Porträt von Marina Hodapp, im Hintergrund ist ein Teil des Schlosses und ein blühender Busch zu sehen

“I want to help people to better cope with their lives”

Marina Hodapp is half Italian and half French. She comes from Nice. After studying German in Lyon, she completed a Voluntary Ecological Year (FÖJ) in Germany. During this time, she met her current husband and decided to stay. She started studying Psychology at the University of Mannheim. Today, she is in her 8th semester and about to graduate with a bachelor's degree. In her myUniMA story, the 29-year-old tells us what a typical day in university life looks like and what tips she has for other international students.

Where did you grow up and go to school?

I was born in Nice. When I was six, we moved to Grasse and I went to school there. I graduated in 2012. Afterwards, I attended a post-secondary school – which is quite usual in France. After the two years, I completed a bachelor's and a master's degree in German Studies at the University of Lyon. That really helped me to improve my German language skills. After that, however, the question arose of what to do next. I didn't want to go into research nor to work as an interpreter or teacher.

You then decided to do a Voluntary Ecological Year (FÖJ) in Germany. How did you come to this decision and what experiences did you gain during this time?

A friend of mine also completed some kind of voluntary community service. So I thought: Oh, I could do that, too. And then I found out that you can also do it abroad. It was an opportunity for me to go to Germany and get to know German life. I completed my Voluntary Ecological Year at the Regierungspräsidium Karlsruhe in the nature conservation and landscape management department.  There, we had a so-called Ökomobil, a truck that had been converted into a classroom, with which we toured around the city. Our aim was to work with school classes to explore and get to know the local natural environment. During that time, I learned a lot about ecology, the German language, and culture. I think that was one of the best years of my life!

How did it come about that you then took up a degree program in Psychology in Mannheim?

After the FÖJ, I decided to stay in Germany because I met my husband here. I then tried to work as a freelance teacher for two or three years. But I didn't want to do that on a permanent basis. So I thought about what I wanted to do. When I was younger, I wanted to work in the field of psychology. My father worked in psychiatry for a very long time. He kept telling me about it and I found it very exciting. So I applied for a study place at the University of Mannheim and in Heidelberg to study Psychology. I had a better feeling about Mannheim and when I was admitted, I said yes straight away.

What do you like about the University of Mannheim?

What I particularly like about the university is how well organized it is. All the people I've spoken to so far when I've had a problem have always been very friendly, responded quickly or referred me to the right contact person straight away. And everything has also worked really well with all the online events and classes during the pandemic. I also like the events and courses. The only thing that's not always so easy is the language. Although I do speak German well and have long since completed the C2 level, I still realize that the language is sometimes a hurdle.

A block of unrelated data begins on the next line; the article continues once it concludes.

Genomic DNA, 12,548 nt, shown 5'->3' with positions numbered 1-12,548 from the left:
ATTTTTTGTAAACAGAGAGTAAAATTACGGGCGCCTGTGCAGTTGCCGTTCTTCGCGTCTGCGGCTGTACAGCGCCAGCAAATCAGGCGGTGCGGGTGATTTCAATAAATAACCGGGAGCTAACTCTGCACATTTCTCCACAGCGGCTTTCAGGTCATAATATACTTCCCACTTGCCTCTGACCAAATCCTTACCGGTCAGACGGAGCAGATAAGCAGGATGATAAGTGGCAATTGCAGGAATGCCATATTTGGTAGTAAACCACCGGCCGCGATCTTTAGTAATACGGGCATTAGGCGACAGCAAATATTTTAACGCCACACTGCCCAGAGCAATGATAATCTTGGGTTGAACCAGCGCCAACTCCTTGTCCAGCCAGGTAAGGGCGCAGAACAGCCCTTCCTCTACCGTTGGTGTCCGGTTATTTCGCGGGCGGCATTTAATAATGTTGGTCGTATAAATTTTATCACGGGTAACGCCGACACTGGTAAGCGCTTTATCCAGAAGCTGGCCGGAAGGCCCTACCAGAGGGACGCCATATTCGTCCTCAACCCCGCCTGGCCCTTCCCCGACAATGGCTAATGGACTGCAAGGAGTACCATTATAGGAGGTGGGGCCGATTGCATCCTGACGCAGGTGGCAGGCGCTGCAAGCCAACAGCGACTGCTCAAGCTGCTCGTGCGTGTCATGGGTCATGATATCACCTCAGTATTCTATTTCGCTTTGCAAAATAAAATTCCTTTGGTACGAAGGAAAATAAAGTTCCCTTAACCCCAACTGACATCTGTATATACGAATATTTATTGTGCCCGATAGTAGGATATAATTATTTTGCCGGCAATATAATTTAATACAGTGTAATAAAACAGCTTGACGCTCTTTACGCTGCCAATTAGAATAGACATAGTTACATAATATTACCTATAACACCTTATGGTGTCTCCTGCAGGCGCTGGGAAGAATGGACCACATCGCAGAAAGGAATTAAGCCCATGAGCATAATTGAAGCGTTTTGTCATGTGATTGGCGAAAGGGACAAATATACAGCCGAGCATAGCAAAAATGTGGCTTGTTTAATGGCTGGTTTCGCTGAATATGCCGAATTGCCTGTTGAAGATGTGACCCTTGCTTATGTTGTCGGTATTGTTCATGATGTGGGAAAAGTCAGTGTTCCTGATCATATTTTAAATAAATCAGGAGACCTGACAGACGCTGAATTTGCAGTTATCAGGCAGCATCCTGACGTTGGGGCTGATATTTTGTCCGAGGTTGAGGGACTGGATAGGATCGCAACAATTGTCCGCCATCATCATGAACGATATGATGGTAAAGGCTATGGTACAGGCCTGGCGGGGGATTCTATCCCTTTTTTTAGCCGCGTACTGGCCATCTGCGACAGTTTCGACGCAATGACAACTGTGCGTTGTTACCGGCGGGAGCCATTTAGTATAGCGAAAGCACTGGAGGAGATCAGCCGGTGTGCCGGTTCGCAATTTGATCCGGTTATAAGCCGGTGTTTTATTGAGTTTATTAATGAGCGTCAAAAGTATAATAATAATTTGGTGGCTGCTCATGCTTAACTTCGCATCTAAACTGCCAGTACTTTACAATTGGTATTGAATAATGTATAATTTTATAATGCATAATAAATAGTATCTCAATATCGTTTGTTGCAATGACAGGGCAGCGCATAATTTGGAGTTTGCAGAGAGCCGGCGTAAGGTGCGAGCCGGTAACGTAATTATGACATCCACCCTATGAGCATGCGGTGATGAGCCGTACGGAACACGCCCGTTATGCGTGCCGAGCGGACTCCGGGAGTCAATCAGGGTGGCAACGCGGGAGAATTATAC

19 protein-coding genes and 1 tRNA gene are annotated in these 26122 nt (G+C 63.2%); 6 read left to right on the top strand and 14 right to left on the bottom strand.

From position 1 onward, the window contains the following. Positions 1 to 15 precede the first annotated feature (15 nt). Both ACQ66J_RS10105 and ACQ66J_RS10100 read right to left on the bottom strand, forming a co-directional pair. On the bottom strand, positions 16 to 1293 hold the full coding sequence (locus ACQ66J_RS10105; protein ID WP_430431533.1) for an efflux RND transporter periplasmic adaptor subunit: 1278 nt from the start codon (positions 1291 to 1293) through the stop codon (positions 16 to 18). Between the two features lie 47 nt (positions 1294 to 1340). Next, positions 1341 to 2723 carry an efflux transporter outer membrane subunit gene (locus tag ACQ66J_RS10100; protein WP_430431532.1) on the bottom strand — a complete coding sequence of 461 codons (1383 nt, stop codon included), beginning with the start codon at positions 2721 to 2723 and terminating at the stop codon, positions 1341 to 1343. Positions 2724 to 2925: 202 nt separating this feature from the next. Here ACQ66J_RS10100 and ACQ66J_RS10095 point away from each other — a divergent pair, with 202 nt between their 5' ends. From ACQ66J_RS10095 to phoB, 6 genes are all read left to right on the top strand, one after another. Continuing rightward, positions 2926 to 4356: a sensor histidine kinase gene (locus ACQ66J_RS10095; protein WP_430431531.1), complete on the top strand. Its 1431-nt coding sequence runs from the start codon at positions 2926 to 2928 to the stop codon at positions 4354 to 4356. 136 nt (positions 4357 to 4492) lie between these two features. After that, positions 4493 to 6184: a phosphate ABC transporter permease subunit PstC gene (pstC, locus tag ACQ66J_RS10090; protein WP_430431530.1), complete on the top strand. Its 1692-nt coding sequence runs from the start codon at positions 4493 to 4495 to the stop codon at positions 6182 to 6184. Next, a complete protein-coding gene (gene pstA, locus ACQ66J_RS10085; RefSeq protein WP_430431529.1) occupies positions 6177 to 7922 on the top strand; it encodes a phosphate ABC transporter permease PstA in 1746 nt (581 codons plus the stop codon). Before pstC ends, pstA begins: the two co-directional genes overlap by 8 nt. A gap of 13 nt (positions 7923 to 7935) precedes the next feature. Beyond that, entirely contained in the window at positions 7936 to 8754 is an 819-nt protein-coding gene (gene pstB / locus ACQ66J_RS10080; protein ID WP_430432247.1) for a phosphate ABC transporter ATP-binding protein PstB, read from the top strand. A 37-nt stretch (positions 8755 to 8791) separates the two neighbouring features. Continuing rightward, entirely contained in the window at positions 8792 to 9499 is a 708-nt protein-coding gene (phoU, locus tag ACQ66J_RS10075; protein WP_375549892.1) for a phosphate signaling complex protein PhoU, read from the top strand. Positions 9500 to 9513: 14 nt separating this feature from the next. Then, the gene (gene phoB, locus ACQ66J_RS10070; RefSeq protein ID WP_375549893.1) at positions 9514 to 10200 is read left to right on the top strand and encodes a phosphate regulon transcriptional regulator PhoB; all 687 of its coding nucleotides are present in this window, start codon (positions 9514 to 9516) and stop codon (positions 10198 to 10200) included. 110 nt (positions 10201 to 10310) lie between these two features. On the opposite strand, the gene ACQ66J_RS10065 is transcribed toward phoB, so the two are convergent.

Is there anything that you miss from your home country?

Above all, I miss my family, my best friend, and the Italian food of my mother and my Italian family. For me, Italian food is the taste of my childhood. I don't miss much else. I could also live in a country other than Germany. For me, it's more the people – my husband and our families – who make up my home.

What does a typical day in your student life look like?

I usually get up between six and eight in the morning. When I'm not working at the International Office at the University of Mannheim, I study in the mornings because I can concentrate better. In the afternoon, I work on my bachelor's thesis. In my free time, I like to meet friends and go out to eat or have a coffee with them. I also enjoy cooking. I like good food and enjoy sharing it with others. At the weekends, I spend time with my husband.

Is there anything you can pass on to other international students?

You should not hesitate to ask for help when you are in trouble: Whether you have problems with administrative issues, studying or learning. If you have German friends, they can help you or you can contact the International Office, where I work as a student assistant. For example, we offer the FIT for Career program, where you can get assistance with applications and taxes. It's free of charge. We also have the International Stammtisch, a regular meeting, and organize the International Alumni Night. This is a great opportunity to build relationships, make contacts, and talk to us in person and not just by e-mail. The team at the International Office also helps with everyday concerns. And if you have any questions about studying, you can always turn to other students, look for a study group or ask the teachers.

What are your goals for the future?

First, I would like to pursue a master's degree and then aim to become licensed. My goal is definitely to go into psychotherapy. There are so many people who need someone to listen to them and accompany them on their journey. I think that's what therapy is good for. As a psychotherapist, you also learn to listen – without judging what people think or do – and how to help them progress. I want to help people to better cope with their lives and show them how they can perhaps even feel better.

Interview: Tamara Gminsky /April 2024